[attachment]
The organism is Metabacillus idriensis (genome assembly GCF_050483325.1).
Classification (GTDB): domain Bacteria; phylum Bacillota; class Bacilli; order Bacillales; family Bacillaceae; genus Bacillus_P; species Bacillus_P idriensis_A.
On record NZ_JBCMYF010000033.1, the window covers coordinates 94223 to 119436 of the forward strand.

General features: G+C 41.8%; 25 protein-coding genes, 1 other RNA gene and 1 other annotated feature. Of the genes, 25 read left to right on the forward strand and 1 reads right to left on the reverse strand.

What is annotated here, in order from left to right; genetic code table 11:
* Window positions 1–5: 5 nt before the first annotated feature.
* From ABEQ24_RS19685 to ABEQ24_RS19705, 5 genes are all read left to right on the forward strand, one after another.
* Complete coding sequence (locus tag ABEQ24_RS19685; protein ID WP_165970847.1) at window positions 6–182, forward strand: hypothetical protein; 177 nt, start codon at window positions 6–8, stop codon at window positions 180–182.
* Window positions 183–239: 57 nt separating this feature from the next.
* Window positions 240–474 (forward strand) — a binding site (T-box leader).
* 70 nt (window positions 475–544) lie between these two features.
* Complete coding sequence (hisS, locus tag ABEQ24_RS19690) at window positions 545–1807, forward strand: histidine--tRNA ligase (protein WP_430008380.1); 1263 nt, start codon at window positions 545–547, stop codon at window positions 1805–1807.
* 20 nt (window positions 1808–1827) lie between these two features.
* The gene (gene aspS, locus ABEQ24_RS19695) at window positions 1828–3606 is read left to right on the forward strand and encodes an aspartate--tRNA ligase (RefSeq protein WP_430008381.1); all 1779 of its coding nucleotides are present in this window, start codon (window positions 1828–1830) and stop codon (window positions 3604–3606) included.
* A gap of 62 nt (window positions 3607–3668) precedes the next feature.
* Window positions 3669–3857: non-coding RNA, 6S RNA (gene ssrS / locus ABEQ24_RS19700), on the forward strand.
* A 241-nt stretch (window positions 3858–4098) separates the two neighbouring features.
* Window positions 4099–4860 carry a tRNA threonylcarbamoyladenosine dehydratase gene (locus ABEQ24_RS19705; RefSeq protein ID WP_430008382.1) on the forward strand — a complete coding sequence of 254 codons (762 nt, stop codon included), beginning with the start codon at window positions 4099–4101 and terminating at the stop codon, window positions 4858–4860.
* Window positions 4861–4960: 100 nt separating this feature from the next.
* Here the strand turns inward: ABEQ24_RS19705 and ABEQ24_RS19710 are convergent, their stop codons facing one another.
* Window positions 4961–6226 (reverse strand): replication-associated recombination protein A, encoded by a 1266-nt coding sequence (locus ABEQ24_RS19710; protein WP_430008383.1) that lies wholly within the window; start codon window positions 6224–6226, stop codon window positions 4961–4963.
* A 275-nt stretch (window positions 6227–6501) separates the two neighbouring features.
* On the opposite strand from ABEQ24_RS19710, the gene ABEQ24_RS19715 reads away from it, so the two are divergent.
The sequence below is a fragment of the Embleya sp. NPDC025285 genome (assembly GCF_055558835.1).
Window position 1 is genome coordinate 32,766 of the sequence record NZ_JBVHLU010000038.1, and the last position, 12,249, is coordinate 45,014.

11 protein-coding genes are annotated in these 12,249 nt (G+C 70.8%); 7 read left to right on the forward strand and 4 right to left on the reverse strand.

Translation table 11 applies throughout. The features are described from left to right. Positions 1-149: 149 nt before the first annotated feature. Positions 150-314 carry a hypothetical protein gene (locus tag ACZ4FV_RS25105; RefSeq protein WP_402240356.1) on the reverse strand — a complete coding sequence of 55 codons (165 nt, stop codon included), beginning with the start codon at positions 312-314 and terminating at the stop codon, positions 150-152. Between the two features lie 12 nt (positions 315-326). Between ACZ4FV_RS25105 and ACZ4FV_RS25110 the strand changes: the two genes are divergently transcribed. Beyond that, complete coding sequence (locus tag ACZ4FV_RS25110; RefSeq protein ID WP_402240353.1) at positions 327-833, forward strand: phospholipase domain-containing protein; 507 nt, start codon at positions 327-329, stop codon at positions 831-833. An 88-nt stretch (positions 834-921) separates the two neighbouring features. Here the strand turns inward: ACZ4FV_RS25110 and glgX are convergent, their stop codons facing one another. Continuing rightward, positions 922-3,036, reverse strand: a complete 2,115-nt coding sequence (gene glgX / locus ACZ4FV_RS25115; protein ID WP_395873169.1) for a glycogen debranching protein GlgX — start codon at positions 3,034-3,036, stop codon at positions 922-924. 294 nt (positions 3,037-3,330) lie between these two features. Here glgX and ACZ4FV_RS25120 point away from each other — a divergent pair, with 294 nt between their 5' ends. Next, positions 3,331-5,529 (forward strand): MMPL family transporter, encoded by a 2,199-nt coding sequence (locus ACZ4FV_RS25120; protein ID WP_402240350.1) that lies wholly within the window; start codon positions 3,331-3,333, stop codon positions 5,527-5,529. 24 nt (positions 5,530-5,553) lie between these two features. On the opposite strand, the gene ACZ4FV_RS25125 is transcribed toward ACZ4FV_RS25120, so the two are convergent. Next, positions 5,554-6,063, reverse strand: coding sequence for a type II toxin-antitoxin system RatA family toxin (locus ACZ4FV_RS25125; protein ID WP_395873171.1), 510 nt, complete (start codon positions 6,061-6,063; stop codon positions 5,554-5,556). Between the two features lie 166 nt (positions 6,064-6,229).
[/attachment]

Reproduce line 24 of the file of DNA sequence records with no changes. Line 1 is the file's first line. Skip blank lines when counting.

The sequence below is a fragment of the Embleya sp. NPDC025285 genome (assembly GCF_055558835.1).